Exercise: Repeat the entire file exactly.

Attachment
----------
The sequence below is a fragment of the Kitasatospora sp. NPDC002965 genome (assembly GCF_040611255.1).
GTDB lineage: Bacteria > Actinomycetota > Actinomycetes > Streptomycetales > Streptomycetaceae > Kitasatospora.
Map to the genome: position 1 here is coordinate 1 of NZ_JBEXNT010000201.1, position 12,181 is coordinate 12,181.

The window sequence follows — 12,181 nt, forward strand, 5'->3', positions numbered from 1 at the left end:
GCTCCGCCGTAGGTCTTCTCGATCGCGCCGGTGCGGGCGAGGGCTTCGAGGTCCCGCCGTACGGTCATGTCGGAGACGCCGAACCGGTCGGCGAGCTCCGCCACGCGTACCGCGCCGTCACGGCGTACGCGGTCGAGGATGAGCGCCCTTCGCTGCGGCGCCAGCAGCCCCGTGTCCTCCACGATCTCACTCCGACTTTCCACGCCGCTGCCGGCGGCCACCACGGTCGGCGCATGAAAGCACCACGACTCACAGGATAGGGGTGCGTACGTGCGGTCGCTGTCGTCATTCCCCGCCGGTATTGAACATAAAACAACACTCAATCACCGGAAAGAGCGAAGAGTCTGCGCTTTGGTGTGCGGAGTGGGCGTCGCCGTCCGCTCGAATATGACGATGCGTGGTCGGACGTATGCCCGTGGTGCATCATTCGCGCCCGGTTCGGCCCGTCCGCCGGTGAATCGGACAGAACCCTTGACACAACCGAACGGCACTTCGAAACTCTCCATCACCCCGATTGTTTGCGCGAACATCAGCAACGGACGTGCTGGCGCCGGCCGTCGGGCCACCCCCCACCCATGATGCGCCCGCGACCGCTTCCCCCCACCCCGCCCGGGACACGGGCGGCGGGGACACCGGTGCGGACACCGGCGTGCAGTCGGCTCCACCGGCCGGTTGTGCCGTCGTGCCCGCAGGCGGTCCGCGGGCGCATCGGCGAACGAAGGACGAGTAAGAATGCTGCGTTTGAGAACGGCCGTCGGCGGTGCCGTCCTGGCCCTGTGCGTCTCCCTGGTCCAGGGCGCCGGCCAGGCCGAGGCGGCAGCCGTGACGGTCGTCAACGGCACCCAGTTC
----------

The sequence below is a fragment of the Kitasatospora sp. NPDC002965 genome (assembly GCF_040611255.1).
GTDB lineage: Bacteria > Actinomycetota > Actinomycetes > Streptomycetales > Streptomycetaceae > Kitasatospora.
Map to the genome: position 1 here is coordinate 1 of NZ_JBEXNT010000201.1, position 12,181 is coordinate 12,181.

The window sequence follows — 12,181 nt, forward strand, 5'->3', positions numbered from 1 at the left end:
GCTCCGCCGTAGGTCTTCTCGATCGCGCCGGTGCGGGCGAGGGCTTCGAGGTCCCGCCGTACGGTCATGTCGGAGACGCCGAACCGGTCGGCGAGCTCCGCCACGCGTACCGCGCCGTCACGGCGTACGCGGTCGAGGATGAGCGCCCTTCGCTGCGGCGCCAGCAGCCCCGTGTCCTCCACGATCTCACTCCGACTTTCCACGCCGCTGCCGGCGGCCACCACGGTCGGCGCATGAAAGCACCACGACTCACAGGATAGGGGTGCGTACGTGCGGTCGCTGTCGTCATTCCCCGCCGGTATTGAACATAAAACAACACTCAATCACCGGAAAGAGCGAAGAGTCTGCGCTTTGGTGTGCGGAGTGGGCGTCGCCGTCCGCTCGAATATGACGATGCGTGGTCGGACGTATGCCCGTGGTGCATCATTCGCGCCCGGTTCGGCCCGTCCGCCGGTGAATCGGACAGAACCCTTGACACAACCGAACGGCACTTCGAAACTCTCCATCACCCCGATTGTTTGCGCGAACATCAGCAACGGACGTGCTGGCGCCGGCCGTCGGGCCACCCCCCACCCATGATGCGCCCGCGACCGCTTCCCCCCACCCCGCCCGGGACACGGGCGGCGGGGACACCGGTGCGGACACCGGCGTGCAGTCGGCTCCACCGGCCGGTTGTGCCGTCGTGCCCGCAGGCGGTCCGCGGGCGCATCGGCGAACGAAGGACGAGTAAGAATGCTGCGTTTGAGAACGGCCGTCGGCGGTGCCGTCCTGGCCCTGTGCGTCTCCCTGGTCCAGGGCGCCGGCCAGGCCGAGGCGGCAGCCGTGACGGTCGTCAACGGCACCCAGTTC